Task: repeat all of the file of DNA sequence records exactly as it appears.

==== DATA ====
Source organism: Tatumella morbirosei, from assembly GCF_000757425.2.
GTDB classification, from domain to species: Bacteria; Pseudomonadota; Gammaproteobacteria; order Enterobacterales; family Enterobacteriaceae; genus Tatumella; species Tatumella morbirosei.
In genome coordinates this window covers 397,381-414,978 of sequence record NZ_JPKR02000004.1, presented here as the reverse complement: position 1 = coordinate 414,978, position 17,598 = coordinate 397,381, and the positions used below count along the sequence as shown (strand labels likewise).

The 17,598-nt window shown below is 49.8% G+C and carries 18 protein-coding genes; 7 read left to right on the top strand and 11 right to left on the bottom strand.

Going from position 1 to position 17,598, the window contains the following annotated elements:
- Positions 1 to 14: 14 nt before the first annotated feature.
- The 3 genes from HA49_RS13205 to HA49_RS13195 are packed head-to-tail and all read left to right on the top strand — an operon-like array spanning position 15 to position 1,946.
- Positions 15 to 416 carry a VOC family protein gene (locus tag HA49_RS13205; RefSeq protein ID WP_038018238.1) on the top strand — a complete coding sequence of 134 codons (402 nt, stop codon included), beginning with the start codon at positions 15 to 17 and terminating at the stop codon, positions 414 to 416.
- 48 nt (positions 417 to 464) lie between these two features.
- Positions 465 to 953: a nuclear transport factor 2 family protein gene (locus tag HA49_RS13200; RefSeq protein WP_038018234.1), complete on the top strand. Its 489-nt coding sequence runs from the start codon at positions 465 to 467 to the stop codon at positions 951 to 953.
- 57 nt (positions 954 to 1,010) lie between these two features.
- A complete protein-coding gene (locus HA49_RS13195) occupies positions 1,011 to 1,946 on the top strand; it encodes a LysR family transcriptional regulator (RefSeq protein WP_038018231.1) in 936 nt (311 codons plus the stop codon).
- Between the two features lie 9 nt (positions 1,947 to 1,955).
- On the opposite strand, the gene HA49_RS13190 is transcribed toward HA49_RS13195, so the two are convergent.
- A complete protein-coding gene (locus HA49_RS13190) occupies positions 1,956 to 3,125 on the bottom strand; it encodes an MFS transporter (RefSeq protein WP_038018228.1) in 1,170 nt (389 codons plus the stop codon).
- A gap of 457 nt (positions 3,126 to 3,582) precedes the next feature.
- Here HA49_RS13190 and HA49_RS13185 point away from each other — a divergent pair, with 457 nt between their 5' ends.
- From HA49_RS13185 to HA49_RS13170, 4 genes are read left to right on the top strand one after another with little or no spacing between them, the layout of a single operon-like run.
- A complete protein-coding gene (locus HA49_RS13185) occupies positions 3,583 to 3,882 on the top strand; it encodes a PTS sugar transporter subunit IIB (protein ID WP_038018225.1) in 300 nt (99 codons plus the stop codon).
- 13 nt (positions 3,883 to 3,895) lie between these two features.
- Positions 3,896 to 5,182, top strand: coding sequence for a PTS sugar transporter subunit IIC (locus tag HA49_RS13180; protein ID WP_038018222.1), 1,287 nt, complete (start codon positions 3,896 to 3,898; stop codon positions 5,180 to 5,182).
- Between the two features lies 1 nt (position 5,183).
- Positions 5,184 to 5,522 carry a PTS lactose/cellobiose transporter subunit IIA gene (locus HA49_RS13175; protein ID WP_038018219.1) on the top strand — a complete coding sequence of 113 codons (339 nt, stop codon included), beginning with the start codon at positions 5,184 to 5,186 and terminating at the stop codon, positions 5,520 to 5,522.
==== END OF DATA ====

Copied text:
Source organism: Tatumella morbirosei, from assembly GCF_000757425.2.
GTDB classification, from domain to species: Bacteria; Pseudomonadota; Gammaproteobacteria; order Enterobacterales; family Enterobacteriaceae; genus Tatumella; species Tatumella morbirosei.
In genome coordinates this window covers 397,381-414,978 of sequence record NZ_JPKR02000004.1, presented here as the reverse complement: position 1 = coordinate 414,978, position 17,598 = coordinate 397,381, and the positions used below count along the sequence as shown (strand labels likewise).

The 17,598-nt window shown below is 49.8% G+C and carries 18 protein-coding genes; 7 read left to right on the top strand and 11 right to left on the bottom strand.

Going from position 1 to position 17,598, the window contains the following annotated elements:
- Positions 1 to 14: 14 nt before the first annotated feature.
- The 3 genes from HA49_RS13205 to HA49_RS13195 are packed head-to-tail and all read left to right on the top strand — an operon-like array spanning position 15 to position 1,946.
- Positions 15 to 416 carry a VOC family protein gene (locus tag HA49_RS13205; RefSeq protein ID WP_038018238.1) on the top strand — a complete coding sequence of 134 codons (402 nt, stop codon included), beginning with the start codon at positions 15 to 17 and terminating at the stop codon, positions 414 to 416.
- 48 nt (positions 417 to 464) lie between these two features.
- Positions 465 to 953: a nuclear transport factor 2 family protein gene (locus tag HA49_RS13200; RefSeq protein WP_038018234.1), complete on the top strand. Its 489-nt coding sequence runs from the start codon at positions 465 to 467 to the stop codon at positions 951 to 953.
- 57 nt (positions 954 to 1,010) lie between these two features.
- A complete protein-coding gene (locus HA49_RS13195) occupies positions 1,011 to 1,946 on the top strand; it encodes a LysR family transcriptional regulator (RefSeq protein WP_038018231.1) in 936 nt (311 codons plus the stop codon).
- Between the two features lie 9 nt (positions 1,947 to 1,955).
- On the opposite strand, the gene HA49_RS13190 is transcribed toward HA49_RS13195, so the two are convergent.
- A complete protein-coding gene (locus HA49_RS13190) occupies positions 1,956 to 3,125 on the bottom strand; it encodes an MFS transporter (RefSeq protein WP_038018228.1) in 1,170 nt (389 codons plus the stop codon).
- A gap of 457 nt (positions 3,126 to 3,582) precedes the next feature.
- Here HA49_RS13190 and HA49_RS13185 point away from each other — a divergent pair, with 457 nt between their 5' ends.
- From HA49_RS13185 to HA49_RS13170, 4 genes are read left to right on the top strand one after another with little or no spacing between them, the layout of a single operon-like run.
- A complete protein-coding gene (locus HA49_RS13185) occupies positions 3,583 to 3,882 on the top strand; it encodes a PTS sugar transporter subunit IIB (protein ID WP_038018225.1) in 300 nt (99 codons plus the stop codon).
- 13 nt (positions 3,883 to 3,895) lie between these two features.
- Positions 3,896 to 5,182, top strand: coding sequence for a PTS sugar transporter subunit IIC (locus tag HA49_RS13180; protein ID WP_038018222.1), 1,287 nt, complete (start codon positions 3,896 to 3,898; stop codon positions 5,180 to 5,182).
- Between the two features lies 1 nt (position 5,183).
- Positions 5,184 to 5,522 carry a PTS lactose/cellobiose transporter subunit IIA gene (locus HA49_RS13175; protein ID WP_038018219.1) on the top strand — a complete coding sequence of 113 codons (339 nt, stop codon included), beginning with the start codon at positions 5,184 to 5,186 and terminating at the stop codon, positions 5,520 to 5,522.